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How do you think the first lady does it?
I'm not talking about how she easily converses with heads of state or military families or how she always looks perfectly turned out no matter what kind of day she's had.
I'm talking about a more mundane concern we all face, especially in summer -- keeping our kids happy and eating healthy on vacation. We've all watched the first daughters, Malia, 14, and Sasha, 10, crisscross the world with their parents.
Sure, they travel a lot differently than the rest of us, but one thing is the same whenever you travel with kids: You all are going to be tempted to eat too much junk food.
"I know it can be tough to make sure your family is eating right, particularly when you're on the move or in a new place and don't know where to look for healthy options," first lady Michelle Obama said in an email this week.
Mrs. Obama, of course, has made combating childhood obesity and encouraging families -- including her own -- to eat healthier and get more active her signature White House initiative by way of her Let's Move! campaign. But she doesn't often talk about eating healthy on vacation -- a subject that increasingly concerns American families. We were glad she took the time to respond to questions for TakingtheKids.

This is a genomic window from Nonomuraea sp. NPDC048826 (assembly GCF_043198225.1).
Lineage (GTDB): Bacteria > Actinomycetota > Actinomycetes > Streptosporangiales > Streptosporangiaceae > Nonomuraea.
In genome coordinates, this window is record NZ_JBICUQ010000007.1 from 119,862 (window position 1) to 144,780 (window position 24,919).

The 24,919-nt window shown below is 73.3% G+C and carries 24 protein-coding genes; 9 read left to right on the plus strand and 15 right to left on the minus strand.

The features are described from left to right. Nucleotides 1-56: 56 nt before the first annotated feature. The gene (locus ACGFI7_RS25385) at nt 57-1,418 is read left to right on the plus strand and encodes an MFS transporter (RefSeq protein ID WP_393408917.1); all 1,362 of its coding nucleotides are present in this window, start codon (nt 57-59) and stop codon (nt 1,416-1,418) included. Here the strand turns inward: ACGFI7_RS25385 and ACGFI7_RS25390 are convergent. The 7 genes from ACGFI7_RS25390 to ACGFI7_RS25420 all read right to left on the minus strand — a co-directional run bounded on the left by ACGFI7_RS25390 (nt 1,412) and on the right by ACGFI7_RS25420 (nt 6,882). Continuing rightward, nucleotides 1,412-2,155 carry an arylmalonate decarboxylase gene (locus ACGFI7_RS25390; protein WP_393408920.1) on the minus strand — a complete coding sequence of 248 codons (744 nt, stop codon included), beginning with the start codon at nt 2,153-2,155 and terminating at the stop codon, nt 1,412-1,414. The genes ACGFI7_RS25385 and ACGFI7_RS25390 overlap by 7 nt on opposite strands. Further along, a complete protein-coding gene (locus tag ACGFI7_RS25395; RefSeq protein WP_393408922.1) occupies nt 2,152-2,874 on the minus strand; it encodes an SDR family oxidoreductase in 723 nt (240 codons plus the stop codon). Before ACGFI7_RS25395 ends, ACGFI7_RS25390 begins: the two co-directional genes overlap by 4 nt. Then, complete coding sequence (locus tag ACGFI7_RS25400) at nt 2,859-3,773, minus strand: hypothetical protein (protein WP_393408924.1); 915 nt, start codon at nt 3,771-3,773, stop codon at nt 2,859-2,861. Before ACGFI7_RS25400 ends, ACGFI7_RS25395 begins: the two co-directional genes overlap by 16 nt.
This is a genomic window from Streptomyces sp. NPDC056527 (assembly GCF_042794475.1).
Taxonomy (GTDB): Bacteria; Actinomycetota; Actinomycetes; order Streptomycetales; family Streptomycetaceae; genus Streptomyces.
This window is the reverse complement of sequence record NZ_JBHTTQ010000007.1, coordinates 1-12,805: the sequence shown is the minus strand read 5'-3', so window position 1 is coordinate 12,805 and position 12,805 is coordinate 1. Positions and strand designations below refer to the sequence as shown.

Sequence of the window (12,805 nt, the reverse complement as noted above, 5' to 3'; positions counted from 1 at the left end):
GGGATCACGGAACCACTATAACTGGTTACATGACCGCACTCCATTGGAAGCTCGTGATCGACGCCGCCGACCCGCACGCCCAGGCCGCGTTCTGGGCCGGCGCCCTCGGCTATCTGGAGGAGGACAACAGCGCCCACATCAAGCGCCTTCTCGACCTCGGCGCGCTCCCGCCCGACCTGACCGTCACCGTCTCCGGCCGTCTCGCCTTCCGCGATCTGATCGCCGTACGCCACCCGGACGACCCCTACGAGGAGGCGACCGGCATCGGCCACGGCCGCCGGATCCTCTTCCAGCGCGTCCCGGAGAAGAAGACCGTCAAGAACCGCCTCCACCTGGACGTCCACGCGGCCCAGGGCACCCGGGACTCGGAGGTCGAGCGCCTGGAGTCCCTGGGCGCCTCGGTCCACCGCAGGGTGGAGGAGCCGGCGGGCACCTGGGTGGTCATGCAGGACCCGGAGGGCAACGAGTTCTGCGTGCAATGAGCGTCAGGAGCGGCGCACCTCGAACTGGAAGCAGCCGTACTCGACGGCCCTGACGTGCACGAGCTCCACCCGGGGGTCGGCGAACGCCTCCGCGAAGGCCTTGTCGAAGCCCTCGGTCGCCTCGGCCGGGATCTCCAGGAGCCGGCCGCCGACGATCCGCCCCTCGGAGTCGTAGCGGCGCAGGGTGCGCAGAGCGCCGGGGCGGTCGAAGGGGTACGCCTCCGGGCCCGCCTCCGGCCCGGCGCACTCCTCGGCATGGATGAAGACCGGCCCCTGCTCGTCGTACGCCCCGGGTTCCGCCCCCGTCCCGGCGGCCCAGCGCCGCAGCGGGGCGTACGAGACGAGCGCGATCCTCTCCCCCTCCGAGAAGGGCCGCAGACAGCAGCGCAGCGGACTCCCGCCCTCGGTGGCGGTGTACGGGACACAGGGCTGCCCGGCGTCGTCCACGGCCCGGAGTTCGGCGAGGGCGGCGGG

The White House garden, in fact, the largest ever planted at the president's residence, was inspired by her concern for her daughters who weren't eating enough nutritious meals. Now her new book, "American Grown: The Story of the White House Kitchen Garden and Gardens Across America," tells the story of the garden, which offers 55 varieties of vegetables and fruits, and other gardens across the country, hoping to inspire all of us to eat fresh and local foods wherever we are.
The Let's Move Outside Junior Ranger program encourages kids and their families to engage in outdoor activity that will get hearts pumping and bodies moving during a visit to national parks. Kids who complete at least one physical activity in pursuit of their Junior Ranger badge receive a sticker that designates them as a Let's Move Outside Junior Ranger. Thousands of kids have earned the title.
With so many families heading off this month to the beach, theme parks and the mountains -- AAA reported that some 42 million of us traveled over the July 4th holiday, the most in the last five years, we asked Mrs. Obama how she encourages her family to eat healthier when they travel and what tips she might have for the rest of us:
Q. What can parents do to prevent a steady diet of chicken fingers and fries when away from home?
A. Planning ahead and packing nutritious snacks whenever possible is a good way to avoid resorting to less healthy options. Simple steps like spending time with your kids in the kitchen to write out a grocery list or to make healthy snacks together are also chances to talk about healthy choices. And more and more, companies are working to provide healthier options.